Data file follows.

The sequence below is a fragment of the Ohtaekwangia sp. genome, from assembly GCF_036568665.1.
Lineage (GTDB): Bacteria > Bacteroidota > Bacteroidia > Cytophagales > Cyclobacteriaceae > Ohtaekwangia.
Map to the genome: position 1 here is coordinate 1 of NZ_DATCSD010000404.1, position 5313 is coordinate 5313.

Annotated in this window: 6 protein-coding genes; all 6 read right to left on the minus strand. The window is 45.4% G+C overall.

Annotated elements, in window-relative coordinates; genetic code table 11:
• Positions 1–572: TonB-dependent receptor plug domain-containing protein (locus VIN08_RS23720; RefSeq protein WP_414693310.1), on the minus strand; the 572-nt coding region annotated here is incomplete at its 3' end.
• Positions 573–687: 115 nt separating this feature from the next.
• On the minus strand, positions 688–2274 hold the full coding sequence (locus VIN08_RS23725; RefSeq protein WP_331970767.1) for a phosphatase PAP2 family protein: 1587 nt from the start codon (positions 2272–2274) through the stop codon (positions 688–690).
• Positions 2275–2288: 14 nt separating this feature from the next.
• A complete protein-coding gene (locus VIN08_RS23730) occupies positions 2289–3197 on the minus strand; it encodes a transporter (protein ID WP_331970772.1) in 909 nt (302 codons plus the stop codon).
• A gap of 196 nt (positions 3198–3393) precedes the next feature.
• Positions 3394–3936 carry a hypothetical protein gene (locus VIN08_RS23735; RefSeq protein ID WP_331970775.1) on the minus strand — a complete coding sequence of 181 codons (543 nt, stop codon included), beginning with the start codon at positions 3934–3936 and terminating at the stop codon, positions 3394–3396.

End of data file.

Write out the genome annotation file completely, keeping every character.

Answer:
The sequence below is a fragment of the Ohtaekwangia sp. genome, from assembly GCF_036568665.1.
Lineage (GTDB): Bacteria > Bacteroidota > Bacteroidia > Cytophagales > Cyclobacteriaceae > Ohtaekwangia.
Map to the genome: position 1 here is coordinate 1 of NZ_DATCSD010000404.1, position 5313 is coordinate 5313.

Annotated in this window: 6 protein-coding genes; all 6 read right to left on the minus strand. The window is 45.4% G+C overall.

Annotated elements, in window-relative coordinates; genetic code table 11:
• Positions 1–572: TonB-dependent receptor plug domain-containing protein (locus VIN08_RS23720; RefSeq protein WP_414693310.1), on the minus strand; the 572-nt coding region annotated here is incomplete at its 3' end.
• Positions 573–687: 115 nt separating this feature from the next.
• On the minus strand, positions 688–2274 hold the full coding sequence (locus VIN08_RS23725; RefSeq protein WP_331970767.1) for a phosphatase PAP2 family protein: 1587 nt from the start codon (positions 2272–2274) through the stop codon (positions 688–690).
• Positions 2275–2288: 14 nt separating this feature from the next.
• A complete protein-coding gene (locus VIN08_RS23730) occupies positions 2289–3197 on the minus strand; it encodes a transporter (protein ID WP_331970772.1) in 909 nt (302 codons plus the stop codon).
• A gap of 196 nt (positions 3198–3393) precedes the next feature.
• Positions 3394–3936 carry a hypothetical protein gene (locus VIN08_RS23735; RefSeq protein ID WP_331970775.1) on the minus strand — a complete coding sequence of 181 codons (543 nt, stop codon included), beginning with the start codon at positions 3934–3936 and terminating at the stop codon, positions 3394–3396.